Quinton waited a moment before his concern got the better of him, quickly reaching across and turning the screen off. "You're taking a break, right now."

"Hey, I was reading th-"

"Object class."


"What was the object class."

"How should I fu-"

"Item number then. Or anything, even. Anything you saw on the page."

"It was the fucking ball thing, the thing that had the…" Yanma made various motions with his hands in an attempt to visualise a softball-sized sphere.

Quinton, unimpressed, kept waiting for a better response.


"You didn't even get the most obvious thing on the page right. You're having a rest."

Yanma sighed loudly, knowing he couldn't argue with the sound logic. At some point he had stopped absorbing the information, but had kept reading; several thousand words worth had leaked from his mind like an antimeme.
”Fine, I need something better to drink than coffee anyway. Fucking tastes like shit.” Yanma thrust the chair out from beneath himself as he stood. Even standing up, Quinton was still noticeably taller than the American.

“The coffee is fine - you’re the problem.” Quinton grinned sheepishly as he dipped a finger into the abandoned coffee, collecting enough of the liquid to get a taste. He retched the moment his brain registered the taste.

“Fuck, that’s godawful.”

“Told you it was shit.”

“I didn’t think you meant literally. Did you even put coffee in?”

"Oh shut up."

Quinton returned the mug to its original position. He paused for a moment after letting go, as if he was expecting something curious to occur.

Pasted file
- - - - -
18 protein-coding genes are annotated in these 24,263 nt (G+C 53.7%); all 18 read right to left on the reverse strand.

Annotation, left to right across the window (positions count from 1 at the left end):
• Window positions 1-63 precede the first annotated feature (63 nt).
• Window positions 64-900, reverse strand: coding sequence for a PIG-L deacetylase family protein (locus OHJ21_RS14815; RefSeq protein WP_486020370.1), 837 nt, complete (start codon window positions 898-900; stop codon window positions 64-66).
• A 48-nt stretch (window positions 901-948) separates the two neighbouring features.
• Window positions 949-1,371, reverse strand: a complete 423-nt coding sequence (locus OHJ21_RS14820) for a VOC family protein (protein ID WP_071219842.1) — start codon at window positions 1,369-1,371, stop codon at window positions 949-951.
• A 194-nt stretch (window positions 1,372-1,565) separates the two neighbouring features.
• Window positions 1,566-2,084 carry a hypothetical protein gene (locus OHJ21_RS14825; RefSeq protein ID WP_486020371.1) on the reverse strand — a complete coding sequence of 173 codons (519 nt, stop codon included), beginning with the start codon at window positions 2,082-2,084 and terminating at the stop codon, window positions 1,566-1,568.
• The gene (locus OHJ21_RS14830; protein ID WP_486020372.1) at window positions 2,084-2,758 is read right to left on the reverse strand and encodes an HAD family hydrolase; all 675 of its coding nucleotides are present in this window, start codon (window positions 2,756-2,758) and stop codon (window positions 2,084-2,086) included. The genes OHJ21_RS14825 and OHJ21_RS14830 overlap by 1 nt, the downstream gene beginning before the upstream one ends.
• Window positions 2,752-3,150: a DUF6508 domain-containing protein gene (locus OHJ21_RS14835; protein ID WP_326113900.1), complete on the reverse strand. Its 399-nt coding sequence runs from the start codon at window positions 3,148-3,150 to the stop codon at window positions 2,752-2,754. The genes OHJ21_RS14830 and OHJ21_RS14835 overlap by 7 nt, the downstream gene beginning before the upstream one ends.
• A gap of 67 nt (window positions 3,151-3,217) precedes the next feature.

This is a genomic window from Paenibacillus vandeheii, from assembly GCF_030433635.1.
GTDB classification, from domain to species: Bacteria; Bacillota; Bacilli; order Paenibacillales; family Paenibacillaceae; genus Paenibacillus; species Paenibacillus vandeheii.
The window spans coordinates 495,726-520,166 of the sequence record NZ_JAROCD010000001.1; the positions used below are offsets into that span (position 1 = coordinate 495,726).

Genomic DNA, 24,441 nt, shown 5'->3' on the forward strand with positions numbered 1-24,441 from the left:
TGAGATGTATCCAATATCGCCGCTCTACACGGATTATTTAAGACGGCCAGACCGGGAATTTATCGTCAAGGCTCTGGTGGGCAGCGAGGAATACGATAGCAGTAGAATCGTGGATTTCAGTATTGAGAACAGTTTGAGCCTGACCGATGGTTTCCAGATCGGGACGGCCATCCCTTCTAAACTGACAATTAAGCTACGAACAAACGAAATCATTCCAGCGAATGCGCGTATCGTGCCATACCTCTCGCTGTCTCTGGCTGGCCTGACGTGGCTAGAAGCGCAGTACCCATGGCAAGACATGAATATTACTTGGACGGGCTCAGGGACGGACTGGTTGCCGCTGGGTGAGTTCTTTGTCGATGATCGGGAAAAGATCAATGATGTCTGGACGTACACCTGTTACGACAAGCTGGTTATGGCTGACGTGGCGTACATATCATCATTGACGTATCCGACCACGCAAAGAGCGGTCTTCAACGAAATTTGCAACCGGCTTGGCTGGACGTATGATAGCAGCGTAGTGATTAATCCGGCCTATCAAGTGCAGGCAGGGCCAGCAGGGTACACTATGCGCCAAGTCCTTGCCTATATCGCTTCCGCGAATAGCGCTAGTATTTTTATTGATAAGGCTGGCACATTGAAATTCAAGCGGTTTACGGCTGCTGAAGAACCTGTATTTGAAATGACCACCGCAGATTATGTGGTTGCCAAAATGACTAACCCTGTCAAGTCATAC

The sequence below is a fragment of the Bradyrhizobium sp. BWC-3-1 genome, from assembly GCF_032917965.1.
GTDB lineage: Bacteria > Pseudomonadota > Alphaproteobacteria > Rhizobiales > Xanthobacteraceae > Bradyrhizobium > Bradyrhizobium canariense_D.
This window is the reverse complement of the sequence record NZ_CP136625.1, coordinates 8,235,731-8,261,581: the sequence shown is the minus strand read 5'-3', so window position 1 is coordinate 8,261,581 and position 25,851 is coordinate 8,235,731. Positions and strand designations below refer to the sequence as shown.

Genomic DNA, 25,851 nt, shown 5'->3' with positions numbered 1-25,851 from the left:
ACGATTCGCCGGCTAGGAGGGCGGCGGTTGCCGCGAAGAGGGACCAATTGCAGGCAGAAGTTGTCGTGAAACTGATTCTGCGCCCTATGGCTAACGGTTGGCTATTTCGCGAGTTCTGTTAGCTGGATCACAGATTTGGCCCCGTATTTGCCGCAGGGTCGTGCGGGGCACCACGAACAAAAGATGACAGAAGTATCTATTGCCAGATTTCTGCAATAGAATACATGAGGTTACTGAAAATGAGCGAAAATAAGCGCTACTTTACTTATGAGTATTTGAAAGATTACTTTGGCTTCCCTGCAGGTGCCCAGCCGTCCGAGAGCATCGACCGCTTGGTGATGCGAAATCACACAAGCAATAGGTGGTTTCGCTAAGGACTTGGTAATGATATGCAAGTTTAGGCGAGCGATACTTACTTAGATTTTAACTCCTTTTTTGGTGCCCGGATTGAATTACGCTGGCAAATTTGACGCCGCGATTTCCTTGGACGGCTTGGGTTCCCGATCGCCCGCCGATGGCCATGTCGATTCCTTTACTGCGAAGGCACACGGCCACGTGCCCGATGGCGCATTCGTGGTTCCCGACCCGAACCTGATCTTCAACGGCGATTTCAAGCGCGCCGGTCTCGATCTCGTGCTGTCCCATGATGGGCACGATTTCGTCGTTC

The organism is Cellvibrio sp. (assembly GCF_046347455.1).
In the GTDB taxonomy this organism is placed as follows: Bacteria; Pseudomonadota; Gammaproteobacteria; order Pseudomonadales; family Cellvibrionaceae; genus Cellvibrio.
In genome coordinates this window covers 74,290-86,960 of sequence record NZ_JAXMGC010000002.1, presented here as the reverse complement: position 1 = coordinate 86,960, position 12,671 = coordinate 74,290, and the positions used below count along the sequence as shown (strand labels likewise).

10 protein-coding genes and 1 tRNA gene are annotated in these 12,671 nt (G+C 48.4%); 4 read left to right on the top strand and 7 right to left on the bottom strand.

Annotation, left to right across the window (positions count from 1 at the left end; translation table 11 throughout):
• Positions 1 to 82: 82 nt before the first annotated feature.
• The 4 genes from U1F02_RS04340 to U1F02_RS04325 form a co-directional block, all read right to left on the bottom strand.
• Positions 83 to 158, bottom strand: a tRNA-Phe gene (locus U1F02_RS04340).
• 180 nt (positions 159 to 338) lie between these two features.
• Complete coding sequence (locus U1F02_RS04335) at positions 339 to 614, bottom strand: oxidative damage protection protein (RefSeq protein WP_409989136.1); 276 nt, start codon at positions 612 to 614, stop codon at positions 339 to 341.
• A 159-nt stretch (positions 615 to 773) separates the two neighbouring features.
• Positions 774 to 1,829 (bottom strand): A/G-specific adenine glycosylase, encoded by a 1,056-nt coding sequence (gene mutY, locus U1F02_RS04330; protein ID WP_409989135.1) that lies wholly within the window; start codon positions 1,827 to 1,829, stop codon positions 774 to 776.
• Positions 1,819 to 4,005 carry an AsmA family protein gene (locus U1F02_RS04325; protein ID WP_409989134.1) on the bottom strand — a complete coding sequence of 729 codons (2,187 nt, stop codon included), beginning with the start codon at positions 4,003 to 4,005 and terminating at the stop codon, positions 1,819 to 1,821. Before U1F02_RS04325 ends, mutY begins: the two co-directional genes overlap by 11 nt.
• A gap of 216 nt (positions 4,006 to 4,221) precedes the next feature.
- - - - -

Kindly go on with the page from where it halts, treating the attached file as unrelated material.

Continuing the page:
"What?" Yanma had stopped in the doorway.

"I was expecting it to be stuck to my hand."

"Wh-" It took him a moment to catch on, but he caught the reference. "Oh fuck you."

Quinton couldn't hide his grin as he stepped past Yanma and out of the comfortably-furnished office, into the familiar whitewashed halls of a Foundation facility. The inhabitants of this place - the entirety of the staff assigned to Project Charon, of which there were quite a few - had only a vague idea of where this place actually was. Its style suggested an isolated wing or unit of a Site, but which Site in particular was impossible to tell. Without any signs or markings beyond obvious ones, and a complete absence of any windows or even doors leading to the exterior of the place, the only thing they knew about their new home was the vague definition that had whisked them to this place;

The staff of Project Charon were Inside the Project Charon offices.

The only noteworthy feature the hallway sported was the green line in the center of the floor, interrupted every five meters by a pair of coloured arrows that each pointed to a door on either side of the hall. Each arrow had a number followed by a letter, and this served as the main method of determining location in the offices; the number denoted the section of hallway, and the letter specified which door.